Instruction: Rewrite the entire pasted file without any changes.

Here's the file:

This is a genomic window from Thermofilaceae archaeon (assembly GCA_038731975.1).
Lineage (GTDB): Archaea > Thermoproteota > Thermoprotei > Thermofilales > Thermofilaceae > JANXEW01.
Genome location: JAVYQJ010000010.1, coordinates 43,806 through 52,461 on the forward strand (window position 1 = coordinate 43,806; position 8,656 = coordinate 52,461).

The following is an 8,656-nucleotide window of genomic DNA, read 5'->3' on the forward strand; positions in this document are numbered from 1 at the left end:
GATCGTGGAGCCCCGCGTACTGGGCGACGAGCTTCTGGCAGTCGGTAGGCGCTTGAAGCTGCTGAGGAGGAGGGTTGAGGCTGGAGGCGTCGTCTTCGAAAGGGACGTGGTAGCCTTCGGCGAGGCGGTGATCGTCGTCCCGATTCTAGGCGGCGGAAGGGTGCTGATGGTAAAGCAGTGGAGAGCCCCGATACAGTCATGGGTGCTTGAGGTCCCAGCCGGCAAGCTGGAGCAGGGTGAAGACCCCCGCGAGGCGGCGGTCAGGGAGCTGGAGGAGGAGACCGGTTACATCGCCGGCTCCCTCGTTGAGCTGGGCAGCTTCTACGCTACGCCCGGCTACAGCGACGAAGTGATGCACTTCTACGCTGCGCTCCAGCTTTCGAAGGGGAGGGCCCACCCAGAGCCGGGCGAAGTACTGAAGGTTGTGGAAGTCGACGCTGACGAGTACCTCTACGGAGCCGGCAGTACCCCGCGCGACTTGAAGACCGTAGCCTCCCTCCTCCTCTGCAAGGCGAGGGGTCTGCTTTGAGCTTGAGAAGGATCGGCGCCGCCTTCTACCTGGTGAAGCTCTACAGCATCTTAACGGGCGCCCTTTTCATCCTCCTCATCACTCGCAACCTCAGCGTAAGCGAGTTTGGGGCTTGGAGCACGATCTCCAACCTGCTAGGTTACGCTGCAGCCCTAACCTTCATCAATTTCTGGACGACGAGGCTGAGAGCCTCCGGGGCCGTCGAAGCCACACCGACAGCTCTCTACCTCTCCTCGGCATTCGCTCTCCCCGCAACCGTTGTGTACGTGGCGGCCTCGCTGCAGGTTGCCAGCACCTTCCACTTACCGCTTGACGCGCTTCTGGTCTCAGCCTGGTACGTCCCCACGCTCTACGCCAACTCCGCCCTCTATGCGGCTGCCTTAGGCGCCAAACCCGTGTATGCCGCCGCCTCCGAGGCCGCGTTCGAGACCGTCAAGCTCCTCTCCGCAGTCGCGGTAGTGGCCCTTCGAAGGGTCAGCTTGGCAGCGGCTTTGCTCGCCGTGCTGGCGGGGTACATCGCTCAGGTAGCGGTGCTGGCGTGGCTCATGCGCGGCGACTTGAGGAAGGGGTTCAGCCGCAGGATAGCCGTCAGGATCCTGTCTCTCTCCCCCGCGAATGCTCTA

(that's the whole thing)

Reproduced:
This is a genomic window from Thermofilaceae archaeon (assembly GCA_038731975.1).
Lineage (GTDB): Archaea > Thermoproteota > Thermoprotei > Thermofilales > Thermofilaceae > JANXEW01.
Genome location: JAVYQJ010000010.1, coordinates 43,806 through 52,461 on the forward strand (window position 1 = coordinate 43,806; position 8,656 = coordinate 52,461).

The following is an 8,656-nucleotide window of genomic DNA, read 5'->3' on the forward strand; positions in this document are numbered from 1 at the left end:
GATCGTGGAGCCCCGCGTACTGGGCGACGAGCTTCTGGCAGTCGGTAGGCGCTTGAAGCTGCTGAGGAGGAGGGTTGAGGCTGGAGGCGTCGTCTTCGAAAGGGACGTGGTAGCCTTCGGCGAGGCGGTGATCGTCGTCCCGATTCTAGGCGGCGGAAGGGTGCTGATGGTAAAGCAGTGGAGAGCCCCGATACAGTCATGGGTGCTTGAGGTCCCAGCCGGCAAGCTGGAGCAGGGTGAAGACCCCCGCGAGGCGGCGGTCAGGGAGCTGGAGGAGGAGACCGGTTACATCGCCGGCTCCCTCGTTGAGCTGGGCAGCTTCTACGCTACGCCCGGCTACAGCGACGAAGTGATGCACTTCTACGCTGCGCTCCAGCTTTCGAAGGGGAGGGCCCACCCAGAGCCGGGCGAAGTACTGAAGGTTGTGGAAGTCGACGCTGACGAGTACCTCTACGGAGCCGGCAGTACCCCGCGCGACTTGAAGACCGTAGCCTCCCTCCTCCTCTGCAAGGCGAGGGGTCTGCTTTGAGCTTGAGAAGGATCGGCGCCGCCTTCTACCTGGTGAAGCTCTACAGCATCTTAACGGGCGCCCTTTTCATCCTCCTCATCACTCGCAACCTCAGCGTAAGCGAGTTTGGGGCTTGGAGCACGATCTCCAACCTGCTAGGTTACGCTGCAGCCCTAACCTTCATCAATTTCTGGACGACGAGGCTGAGAGCCTCCGGGGCCGTCGAAGCCACACCGACAGCTCTCTACCTCTCCTCGGCATTCGCTCTCCCCGCAACCGTTGTGTACGTGGCGGCCTCGCTGCAGGTTGCCAGCACCTTCCACTTACCGCTTGACGCGCTTCTGGTCTCAGCCTGGTACGTCCCCACGCTCTACGCCAACTCCGCCCTCTATGCGGCTGCCTTAGGCGCCAAACCCGTGTATGCCGCCGCCTCCGAGGCCGCGTTCGAGACCGTCAAGCTCCTCTCCGCAGTCGCGGTAGTGGCCCTTCGAAGGGTCAGCTTGGCAGCGGCTTTGCTCGCCGTGCTGGCGGGGTACATCGCTCAGGTAGCGGTGCTGGCGTGGCTCATGCGCGGCGACTTGAGGAAGGGGTTCAGCCGCAGGATAGCCGTCAGGATCCTGTCTCTCTCCCCCGCGAATGCTCTA